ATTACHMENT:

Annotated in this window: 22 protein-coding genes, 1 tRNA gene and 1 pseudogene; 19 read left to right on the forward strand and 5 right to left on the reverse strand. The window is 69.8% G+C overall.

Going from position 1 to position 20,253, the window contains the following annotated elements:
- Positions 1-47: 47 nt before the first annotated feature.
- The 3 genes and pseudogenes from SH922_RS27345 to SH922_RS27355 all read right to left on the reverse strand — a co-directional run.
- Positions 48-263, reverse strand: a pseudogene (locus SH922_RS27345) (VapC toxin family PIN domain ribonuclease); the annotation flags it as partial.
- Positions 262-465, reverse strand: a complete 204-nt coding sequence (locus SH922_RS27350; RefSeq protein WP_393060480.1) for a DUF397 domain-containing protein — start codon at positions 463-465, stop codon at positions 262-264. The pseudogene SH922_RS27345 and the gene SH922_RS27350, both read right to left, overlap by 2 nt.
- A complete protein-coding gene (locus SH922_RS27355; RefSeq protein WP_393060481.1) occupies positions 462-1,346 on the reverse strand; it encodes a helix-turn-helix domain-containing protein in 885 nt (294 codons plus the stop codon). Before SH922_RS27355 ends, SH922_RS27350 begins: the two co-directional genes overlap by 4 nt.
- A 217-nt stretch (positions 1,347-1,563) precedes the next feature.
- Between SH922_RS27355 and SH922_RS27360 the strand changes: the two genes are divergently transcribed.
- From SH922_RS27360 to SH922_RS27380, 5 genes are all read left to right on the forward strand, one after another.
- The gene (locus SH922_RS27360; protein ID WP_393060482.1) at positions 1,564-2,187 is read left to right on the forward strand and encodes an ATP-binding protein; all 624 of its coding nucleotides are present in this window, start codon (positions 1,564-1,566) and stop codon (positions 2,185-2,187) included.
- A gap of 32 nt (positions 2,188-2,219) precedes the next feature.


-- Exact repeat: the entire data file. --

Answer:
Annotated in this window: 22 protein-coding genes, 1 tRNA gene and 1 pseudogene; 19 read left to right on the forward strand and 5 right to left on the reverse strand. The window is 69.8% G+C overall.

Going from position 1 to position 20,253, the window contains the following annotated elements:
- Positions 1-47: 47 nt before the first annotated feature.
- The 3 genes and pseudogenes from SH922_RS27345 to SH922_RS27355 all read right to left on the reverse strand — a co-directional run.
- Positions 48-263, reverse strand: a pseudogene (locus SH922_RS27345) (VapC toxin family PIN domain ribonuclease); the annotation flags it as partial.
- Positions 262-465, reverse strand: a complete 204-nt coding sequence (locus SH922_RS27350; RefSeq protein WP_393060480.1) for a DUF397 domain-containing protein — start codon at positions 463-465, stop codon at positions 262-264. The pseudogene SH922_RS27345 and the gene SH922_RS27350, both read right to left, overlap by 2 nt.
- A complete protein-coding gene (locus SH922_RS27355; RefSeq protein WP_393060481.1) occupies positions 462-1,346 on the reverse strand; it encodes a helix-turn-helix domain-containing protein in 885 nt (294 codons plus the stop codon). Before SH922_RS27355 ends, SH922_RS27350 begins: the two co-directional genes overlap by 4 nt.
- A 217-nt stretch (positions 1,347-1,563) precedes the next feature.
- Between SH922_RS27355 and SH922_RS27360 the strand changes: the two genes are divergently transcribed.
- From SH922_RS27360 to SH922_RS27380, 5 genes are all read left to right on the forward strand, one after another.
- The gene (locus SH922_RS27360; protein ID WP_393060482.1) at positions 1,564-2,187 is read left to right on the forward strand and encodes an ATP-binding protein; all 624 of its coding nucleotides are present in this window, start codon (positions 1,564-1,566) and stop codon (positions 2,185-2,187) included.
- A gap of 32 nt (positions 2,188-2,219) precedes the next feature.